on being an advocate for the bride

First, you look at my website. Then, you send me an email. We set up a time to meet, I buy a few drinks and the fun begins. We talk about your story, how you met, how you (undoubtedly and unknowingly) sabotaged his proposal. We might even talk about a first look, why pocket squares are sometimes a better option than boutonnieres and the pros and cons of DJs and bands. You show me the timeline that you’ve started and we joke about how we’re going to turn that thing inside out a few times before the big day rolls around.

Then, we meet for engagement photos. We start with a drink because we all know that he needs one—and then we go explore and do photos. We laugh. We get awkward. We talk about how your mom is giving you a hard time about this and that, and we may even come up with a strategy for what to do when your cousin insists on bringing her three kids.

We meet again a few weeks before the wedding. We talk about what the day will look like—from the timeline to the weather to when the sun will set. We’ll talk about your uncle with the DSLR and how we’ll handle that during family photos. And we will most definitely solidify the plan to make sure I get a piece of cake.

My point is THIS: by the time I show up to your wedding, we are friends.

I’m invested in your day. I’m excited about the heirloom jewelry that your grandmother gave you at the rehearsal dinner. I can’t wait to get my hands on your fab shoes. And I send my second shooter to be with the guys, because no matter how hard I try, I can’t tie a bow-tie.

So, when your venue starts throwing up road blocks that are going to hinder the awesomeness of your day… it really pisses me off.

My job is to make sure you have amazing photos. Period. My other job is to be professional and fabulous, but if I need to get a little snarky to get your wedding photos to be just the way you’ve dreamt of them, I will.

This weekend, I had a fantastic bride, an awesome groom and a rockstar second shooter. And the venue was committed to messing with all of us. I will spare you all of the details (as that letter is being drafted next), and hit you with a few highlights:

We tried to photograph the dress at the gazebo. “No, it’s not your scheduled time.” We went somewhere else.

We tried to photograph the dress in the portico. “Sorry about the other people, you’ll have to deal with it.” We worked through it.

We tried to photography the flowers with the dress, shoes and jewelry. “No, you can’t have the flowers yet.” We took them anyway.

We tried to pin the boutonnieres. “No, we do that.” We repined them anyway… I prefer the pin not be sticking out. Sigh.

We tried to photograph the bride and groom at the gazebo. “No, you can do it at 7:50.” Um, it’s dark at 7:50. We went to the golf course. “You can’t go to the golf course.” We went anyway.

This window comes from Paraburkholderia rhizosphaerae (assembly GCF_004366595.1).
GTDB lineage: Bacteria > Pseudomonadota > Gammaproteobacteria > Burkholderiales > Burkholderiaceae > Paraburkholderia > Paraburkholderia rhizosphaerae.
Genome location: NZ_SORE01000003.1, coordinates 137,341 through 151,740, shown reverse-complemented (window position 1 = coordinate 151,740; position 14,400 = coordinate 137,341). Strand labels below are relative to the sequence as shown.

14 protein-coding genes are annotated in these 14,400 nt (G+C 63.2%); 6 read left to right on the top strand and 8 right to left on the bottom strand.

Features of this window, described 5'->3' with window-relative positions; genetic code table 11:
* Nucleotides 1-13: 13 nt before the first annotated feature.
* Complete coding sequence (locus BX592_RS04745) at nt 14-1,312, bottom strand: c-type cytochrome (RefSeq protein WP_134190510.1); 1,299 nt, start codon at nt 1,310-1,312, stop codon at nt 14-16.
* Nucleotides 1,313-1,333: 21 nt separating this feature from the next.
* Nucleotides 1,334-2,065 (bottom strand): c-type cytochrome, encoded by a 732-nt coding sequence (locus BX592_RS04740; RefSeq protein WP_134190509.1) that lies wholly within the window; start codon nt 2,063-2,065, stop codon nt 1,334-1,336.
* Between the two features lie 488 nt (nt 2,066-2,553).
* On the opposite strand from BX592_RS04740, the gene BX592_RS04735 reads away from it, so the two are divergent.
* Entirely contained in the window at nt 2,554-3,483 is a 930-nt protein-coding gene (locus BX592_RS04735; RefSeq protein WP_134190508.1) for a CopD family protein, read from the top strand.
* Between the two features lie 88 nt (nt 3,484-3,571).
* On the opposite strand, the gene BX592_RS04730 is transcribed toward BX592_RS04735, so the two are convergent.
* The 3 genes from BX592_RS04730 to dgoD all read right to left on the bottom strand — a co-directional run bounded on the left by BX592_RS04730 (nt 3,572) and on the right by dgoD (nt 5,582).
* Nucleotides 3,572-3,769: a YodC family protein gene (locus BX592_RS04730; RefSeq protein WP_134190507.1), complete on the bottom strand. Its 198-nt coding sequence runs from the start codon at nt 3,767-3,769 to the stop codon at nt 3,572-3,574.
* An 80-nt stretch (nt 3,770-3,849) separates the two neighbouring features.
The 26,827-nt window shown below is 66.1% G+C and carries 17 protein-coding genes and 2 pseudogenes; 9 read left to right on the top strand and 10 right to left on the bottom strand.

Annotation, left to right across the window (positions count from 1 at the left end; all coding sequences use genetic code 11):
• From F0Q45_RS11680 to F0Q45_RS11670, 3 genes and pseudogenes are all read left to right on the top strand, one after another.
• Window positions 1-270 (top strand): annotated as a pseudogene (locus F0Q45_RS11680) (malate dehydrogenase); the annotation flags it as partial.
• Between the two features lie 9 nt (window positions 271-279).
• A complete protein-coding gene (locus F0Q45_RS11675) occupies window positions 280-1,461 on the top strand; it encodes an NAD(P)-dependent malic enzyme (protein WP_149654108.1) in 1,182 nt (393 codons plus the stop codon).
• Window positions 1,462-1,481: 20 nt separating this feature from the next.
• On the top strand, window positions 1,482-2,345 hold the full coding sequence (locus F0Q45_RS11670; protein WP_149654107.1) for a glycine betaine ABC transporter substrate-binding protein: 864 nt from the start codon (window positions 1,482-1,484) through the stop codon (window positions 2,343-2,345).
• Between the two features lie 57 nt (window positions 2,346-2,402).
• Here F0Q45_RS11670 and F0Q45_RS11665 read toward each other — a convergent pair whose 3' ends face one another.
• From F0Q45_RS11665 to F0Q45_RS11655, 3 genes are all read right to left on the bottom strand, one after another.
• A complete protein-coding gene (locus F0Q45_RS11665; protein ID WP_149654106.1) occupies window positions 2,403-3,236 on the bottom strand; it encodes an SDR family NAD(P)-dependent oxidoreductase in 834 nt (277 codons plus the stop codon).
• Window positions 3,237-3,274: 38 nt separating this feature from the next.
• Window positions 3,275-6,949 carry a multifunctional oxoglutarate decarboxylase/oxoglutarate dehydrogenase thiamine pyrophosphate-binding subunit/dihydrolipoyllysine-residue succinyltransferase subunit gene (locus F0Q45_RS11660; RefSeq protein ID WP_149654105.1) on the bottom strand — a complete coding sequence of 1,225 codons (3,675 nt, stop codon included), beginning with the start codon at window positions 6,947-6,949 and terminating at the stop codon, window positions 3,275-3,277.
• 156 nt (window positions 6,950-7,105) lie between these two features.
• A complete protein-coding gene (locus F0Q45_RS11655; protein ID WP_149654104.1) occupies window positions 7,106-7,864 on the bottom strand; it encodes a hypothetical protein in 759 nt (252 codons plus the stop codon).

We tried to photograph the marriage license indoors. “We do that on the rocks outside, don’t you have flash?” They used a flashlight. We didn’t take photos outside.

In the end, we made this wedding look damn good. The couple was beautiful and the weather was gorgeous. There’s no way a Vvenue (not a typo) should work so hard against the objective of the couple.

A few things to think about:

Put someone in charge. Not you. Not me. Hire a day-of wedding planner. Need some names? Ask me. I bet you’ll be shocked as to how affordable they are. The notion of neither you nor I wasting time getting answers or troubleshooting is priceless. A planner not in your budget? Find someone to run point on your day. Many venues, such as the Conrad, have wedding teams that are advocates for you. Just find someone to be your eyes and ears.

Share your timeline with your vendors. All of them. The more in sync your vendors are, the better. (The schedule that the Vvenue gave me this weekend was what we built ours off of. It turns out they changed it, throwing us totally out of wack. I’m an excellent adapt and conquer gal, but it was beyond ridiculous.)

Understand the limitations of YOUR day. If the sun sets at 7:15 and your ceremony is at 7:30, doing photos afterwards just won’t work. Plan accordingly.

Decide your priorities beforehand. Bride and groom photos, photos of the bridal party, off-site photos, family portraits, detail shots, etc. We WILL get them all, but it’s important that we’re all on the same page and that you communicate the order of importance.

Commit to having fun. Bottom line. This weekend’s couple excelled at this. Love them.

I promise you that I will be your advocate and cheerleader. I promise to do all that I can to make everything that we’ve planned happen.

And, I promise to never step foot on that property again.

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Next, I’m writing the venue a letter. Not to complain or whine, just to explain to them how their logistics hindered the deliverables for the bride. Stay tuned.

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